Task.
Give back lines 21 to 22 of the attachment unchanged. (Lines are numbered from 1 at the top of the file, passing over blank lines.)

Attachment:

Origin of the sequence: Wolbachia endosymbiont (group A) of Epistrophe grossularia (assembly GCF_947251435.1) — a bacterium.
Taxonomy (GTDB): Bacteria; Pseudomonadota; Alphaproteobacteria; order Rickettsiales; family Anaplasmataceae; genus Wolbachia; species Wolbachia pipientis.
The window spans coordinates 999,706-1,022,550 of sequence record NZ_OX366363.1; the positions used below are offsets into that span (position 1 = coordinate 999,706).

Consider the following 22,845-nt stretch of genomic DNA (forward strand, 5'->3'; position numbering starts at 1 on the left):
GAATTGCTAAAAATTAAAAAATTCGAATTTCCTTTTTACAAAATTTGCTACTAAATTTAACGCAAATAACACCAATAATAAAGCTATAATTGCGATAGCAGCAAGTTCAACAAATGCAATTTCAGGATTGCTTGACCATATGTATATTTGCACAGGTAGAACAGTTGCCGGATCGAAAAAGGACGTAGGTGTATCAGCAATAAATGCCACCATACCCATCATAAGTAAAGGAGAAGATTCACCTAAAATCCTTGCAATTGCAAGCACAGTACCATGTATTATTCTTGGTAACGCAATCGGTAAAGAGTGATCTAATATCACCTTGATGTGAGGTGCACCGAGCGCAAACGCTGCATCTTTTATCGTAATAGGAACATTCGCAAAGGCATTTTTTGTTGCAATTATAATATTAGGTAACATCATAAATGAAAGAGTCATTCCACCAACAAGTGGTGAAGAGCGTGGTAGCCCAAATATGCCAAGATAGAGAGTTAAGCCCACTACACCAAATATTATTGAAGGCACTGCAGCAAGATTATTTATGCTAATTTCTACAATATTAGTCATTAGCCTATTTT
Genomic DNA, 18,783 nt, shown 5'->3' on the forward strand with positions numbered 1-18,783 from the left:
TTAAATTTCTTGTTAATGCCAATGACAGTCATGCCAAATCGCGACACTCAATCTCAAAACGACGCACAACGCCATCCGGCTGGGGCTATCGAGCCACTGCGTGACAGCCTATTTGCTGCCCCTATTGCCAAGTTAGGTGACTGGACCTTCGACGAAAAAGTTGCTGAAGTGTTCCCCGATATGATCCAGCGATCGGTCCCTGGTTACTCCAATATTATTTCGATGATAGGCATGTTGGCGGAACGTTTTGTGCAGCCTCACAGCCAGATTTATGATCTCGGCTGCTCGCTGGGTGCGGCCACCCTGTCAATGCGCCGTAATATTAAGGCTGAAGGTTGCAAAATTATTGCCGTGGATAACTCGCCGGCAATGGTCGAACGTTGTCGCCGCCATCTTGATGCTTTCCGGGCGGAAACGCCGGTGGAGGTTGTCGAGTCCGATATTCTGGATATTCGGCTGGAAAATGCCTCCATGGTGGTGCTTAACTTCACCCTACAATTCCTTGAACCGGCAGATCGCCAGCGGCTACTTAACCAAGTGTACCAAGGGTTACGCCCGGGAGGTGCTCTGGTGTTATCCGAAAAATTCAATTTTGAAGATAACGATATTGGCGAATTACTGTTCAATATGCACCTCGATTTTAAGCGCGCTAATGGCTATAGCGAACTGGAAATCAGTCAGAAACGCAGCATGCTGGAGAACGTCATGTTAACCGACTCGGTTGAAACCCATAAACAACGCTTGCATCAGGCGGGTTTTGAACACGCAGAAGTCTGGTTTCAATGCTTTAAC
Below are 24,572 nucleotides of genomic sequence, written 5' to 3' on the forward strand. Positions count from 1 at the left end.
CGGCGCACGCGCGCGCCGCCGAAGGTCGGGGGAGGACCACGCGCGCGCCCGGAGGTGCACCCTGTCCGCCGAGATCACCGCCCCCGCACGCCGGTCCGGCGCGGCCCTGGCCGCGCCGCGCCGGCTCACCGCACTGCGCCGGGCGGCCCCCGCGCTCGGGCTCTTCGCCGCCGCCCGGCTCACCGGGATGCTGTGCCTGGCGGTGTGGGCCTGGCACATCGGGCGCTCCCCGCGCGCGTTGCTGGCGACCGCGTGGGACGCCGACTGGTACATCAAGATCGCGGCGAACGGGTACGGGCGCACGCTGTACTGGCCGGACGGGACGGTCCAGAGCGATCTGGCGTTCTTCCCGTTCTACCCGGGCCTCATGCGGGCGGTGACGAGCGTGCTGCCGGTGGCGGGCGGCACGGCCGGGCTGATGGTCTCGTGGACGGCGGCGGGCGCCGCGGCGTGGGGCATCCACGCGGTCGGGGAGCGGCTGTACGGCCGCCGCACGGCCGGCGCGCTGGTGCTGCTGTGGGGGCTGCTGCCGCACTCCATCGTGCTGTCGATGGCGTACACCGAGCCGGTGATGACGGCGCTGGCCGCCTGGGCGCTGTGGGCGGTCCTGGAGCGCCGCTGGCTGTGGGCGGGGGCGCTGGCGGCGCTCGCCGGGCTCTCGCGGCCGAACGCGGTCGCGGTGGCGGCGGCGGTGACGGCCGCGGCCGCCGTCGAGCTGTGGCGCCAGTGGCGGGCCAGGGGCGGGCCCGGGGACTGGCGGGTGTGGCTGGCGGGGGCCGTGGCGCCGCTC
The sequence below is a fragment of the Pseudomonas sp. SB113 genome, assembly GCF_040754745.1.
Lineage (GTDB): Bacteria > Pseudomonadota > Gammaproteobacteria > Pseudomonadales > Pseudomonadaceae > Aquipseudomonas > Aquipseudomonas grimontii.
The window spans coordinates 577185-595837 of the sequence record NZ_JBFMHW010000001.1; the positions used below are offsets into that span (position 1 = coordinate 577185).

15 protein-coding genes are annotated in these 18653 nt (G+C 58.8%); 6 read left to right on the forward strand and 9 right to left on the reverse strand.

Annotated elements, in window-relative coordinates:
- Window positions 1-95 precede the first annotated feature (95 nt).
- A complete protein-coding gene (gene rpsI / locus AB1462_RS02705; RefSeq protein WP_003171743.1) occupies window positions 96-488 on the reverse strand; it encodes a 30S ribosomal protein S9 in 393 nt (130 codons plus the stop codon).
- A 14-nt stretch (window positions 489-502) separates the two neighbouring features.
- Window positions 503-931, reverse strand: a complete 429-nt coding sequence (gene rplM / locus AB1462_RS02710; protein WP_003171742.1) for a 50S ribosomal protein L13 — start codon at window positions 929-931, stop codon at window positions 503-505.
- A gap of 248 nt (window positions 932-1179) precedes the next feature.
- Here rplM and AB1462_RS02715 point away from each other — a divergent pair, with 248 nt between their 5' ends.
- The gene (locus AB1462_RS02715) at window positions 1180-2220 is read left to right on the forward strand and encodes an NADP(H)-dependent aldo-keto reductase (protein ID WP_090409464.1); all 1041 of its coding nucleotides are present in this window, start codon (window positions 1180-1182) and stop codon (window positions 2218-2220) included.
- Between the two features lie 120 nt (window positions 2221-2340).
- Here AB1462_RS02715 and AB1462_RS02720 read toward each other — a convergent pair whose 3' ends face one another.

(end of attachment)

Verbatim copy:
- The gene (locus AB1462_RS02715) at window positions 1180-2220 is read left to right on the forward strand and encodes an NADP(H)-dependent aldo-keto reductase (protein ID WP_090409464.1); all 1041 of its coding nucleotides are present in this window, start codon (window positions 1180-1182) and stop codon (window positions 2218-2220) included.
- Between the two features lie 120 nt (window positions 2221-2340).